When the Spaniards traveled to the Caribbean islands of the New World, they brought horses with them. These horses were of a wide range of types, from the finest Andalusian war horses to nondescript work horses of mixed lineage. The offspring of these various horses provided a source of mounts for further explorations. They also fit readily into life at the missions and cattle ranches of Mexico.
As the Spaniards traveled through North America, their horses became loose in many ways. (Indeed, the word mustang comes from the Spanish word mestengo, “stray animal.”) Some escaped of their own free will and multiplied in a feral state. Others were taken by Indian slaves making a dash for freedom. These escaped natives quickly found that they had a valuable possession in the Spanish horses. With the horse, Indians could travel rapidly—rapidly enough to pursue herds of bison across the plains. A nomadic life of hunting became the norm for the Plains tribes by the beginning of the 18th century.
Early American settlers frequently traded with Native Americans for horses. Mustangs had a wisdom and hardiness that no domestic horse could beat. They could carry trappers through the mountains, pull stagecoaches, transport important news on the Pony Express, herd cattle to market, and even serve in the cavalry.
However, as settlement moved westward, Americans increasingly viewed the mustang as a menace. It was the pride and strength of the Indian tribes resisting Westward Expansion. After the Civil War, the government aggressively pursued a policy of eliminating the mustang in hopes of squelching Indian resistance. Horses were confiscated from tribes, feral stallions were shot on sight, and Friesian and heavy-breed stallions were introduced into the herds to produce slow, cumbersome offspring that would prove useless to native warriors.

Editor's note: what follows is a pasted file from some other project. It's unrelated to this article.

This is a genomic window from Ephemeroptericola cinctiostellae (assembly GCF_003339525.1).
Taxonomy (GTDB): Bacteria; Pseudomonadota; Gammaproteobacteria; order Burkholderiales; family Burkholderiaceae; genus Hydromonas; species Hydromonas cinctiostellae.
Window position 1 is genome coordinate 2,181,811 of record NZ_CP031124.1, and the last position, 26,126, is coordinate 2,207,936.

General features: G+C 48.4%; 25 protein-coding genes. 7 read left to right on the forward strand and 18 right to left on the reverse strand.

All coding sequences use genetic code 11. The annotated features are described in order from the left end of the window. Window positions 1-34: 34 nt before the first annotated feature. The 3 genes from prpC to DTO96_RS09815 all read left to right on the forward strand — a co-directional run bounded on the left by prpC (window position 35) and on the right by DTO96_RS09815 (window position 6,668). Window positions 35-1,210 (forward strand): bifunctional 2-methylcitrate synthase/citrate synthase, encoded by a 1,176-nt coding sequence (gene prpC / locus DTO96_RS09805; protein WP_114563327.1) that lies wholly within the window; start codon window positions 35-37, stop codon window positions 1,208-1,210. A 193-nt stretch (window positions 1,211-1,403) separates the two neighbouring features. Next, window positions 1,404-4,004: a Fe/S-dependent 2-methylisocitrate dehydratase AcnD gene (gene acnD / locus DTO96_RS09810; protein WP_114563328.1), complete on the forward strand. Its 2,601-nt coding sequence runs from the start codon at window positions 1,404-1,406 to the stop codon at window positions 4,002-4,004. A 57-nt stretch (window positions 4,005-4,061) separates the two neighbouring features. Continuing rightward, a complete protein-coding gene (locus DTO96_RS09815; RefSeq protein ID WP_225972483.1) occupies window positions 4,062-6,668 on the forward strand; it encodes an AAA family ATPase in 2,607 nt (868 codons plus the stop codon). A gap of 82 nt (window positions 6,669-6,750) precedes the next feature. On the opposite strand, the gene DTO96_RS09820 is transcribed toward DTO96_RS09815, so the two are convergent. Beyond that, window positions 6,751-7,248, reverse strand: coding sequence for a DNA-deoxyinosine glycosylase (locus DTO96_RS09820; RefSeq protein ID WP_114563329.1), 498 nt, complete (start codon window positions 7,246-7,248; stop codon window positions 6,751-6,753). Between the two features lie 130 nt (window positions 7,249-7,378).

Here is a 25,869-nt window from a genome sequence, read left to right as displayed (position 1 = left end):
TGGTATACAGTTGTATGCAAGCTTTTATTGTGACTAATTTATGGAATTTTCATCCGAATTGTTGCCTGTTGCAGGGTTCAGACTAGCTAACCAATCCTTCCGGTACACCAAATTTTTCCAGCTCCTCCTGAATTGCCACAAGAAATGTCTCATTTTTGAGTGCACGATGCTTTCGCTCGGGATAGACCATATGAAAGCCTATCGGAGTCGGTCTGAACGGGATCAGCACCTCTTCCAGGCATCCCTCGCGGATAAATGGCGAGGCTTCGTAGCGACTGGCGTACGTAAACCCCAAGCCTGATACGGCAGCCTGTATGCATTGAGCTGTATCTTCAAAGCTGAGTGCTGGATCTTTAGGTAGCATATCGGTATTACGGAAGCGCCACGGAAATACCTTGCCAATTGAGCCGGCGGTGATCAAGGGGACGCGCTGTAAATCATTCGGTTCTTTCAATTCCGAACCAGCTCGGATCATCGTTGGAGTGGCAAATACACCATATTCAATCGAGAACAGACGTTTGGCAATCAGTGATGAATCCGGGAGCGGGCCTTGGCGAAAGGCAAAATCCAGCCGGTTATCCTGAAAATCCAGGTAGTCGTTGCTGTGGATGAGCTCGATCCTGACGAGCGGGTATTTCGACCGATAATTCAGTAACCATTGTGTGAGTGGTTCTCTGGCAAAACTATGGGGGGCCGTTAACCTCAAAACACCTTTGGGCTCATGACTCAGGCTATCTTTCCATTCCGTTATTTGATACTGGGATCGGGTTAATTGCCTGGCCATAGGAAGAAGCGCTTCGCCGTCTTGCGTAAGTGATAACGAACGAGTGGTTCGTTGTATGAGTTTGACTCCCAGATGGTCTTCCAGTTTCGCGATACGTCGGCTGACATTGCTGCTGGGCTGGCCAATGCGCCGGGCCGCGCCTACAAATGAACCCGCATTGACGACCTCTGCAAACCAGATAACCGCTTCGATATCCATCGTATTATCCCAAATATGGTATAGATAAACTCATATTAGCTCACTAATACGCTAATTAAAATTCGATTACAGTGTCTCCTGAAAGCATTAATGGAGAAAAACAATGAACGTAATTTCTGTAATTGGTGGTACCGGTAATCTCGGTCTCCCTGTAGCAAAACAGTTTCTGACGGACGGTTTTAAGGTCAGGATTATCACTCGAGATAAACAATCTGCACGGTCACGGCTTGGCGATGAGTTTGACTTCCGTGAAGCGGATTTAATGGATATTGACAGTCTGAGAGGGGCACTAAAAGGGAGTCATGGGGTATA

Hatred for the horse persisted even after the Indian threat dwindled away. The mustang competed for grazing land, and the stallions tore down fences to capture domestic mares. After World War II, widespread hunting of mustangs began in an effort to free up the range for grazing. Entire herds were rounded up by aircraft to supply meat to the poultry and pet feed industries, while others were poisoned.
However, the mustang found a champion in Velma “Wild Horse Annie” Johnston of Nevada. After following a livestock truck packed with mustangs to the rendering plant, she took action to awaken the public to the diminishing numbers of the wild horses and to the cruel practices of the roundups. The result was a 1959 law that prohibited the poisoning of waterholes and the use of aircraft and motorized vehicles to capture wild horses. Still, other methods of hunting mustangs continued until a law passed in 1971 granted them federal protection.
With the mustang protected by law, the Bureau of Land Management launched the Adopt-a-Horse program as a more humane way to remove excess horses from the land. But controversy has surrounded both the program and the horses. Ranchers who lease BLM land to graze cattle protest the loss of grazing land. Environmentalists fear that mustangs damage the ecosystem and thus harm native wildlife. Well-meaning but inexperienced people often adopt pet mustangs with unfortunate results. Many adoptions end in slaughter for the export market.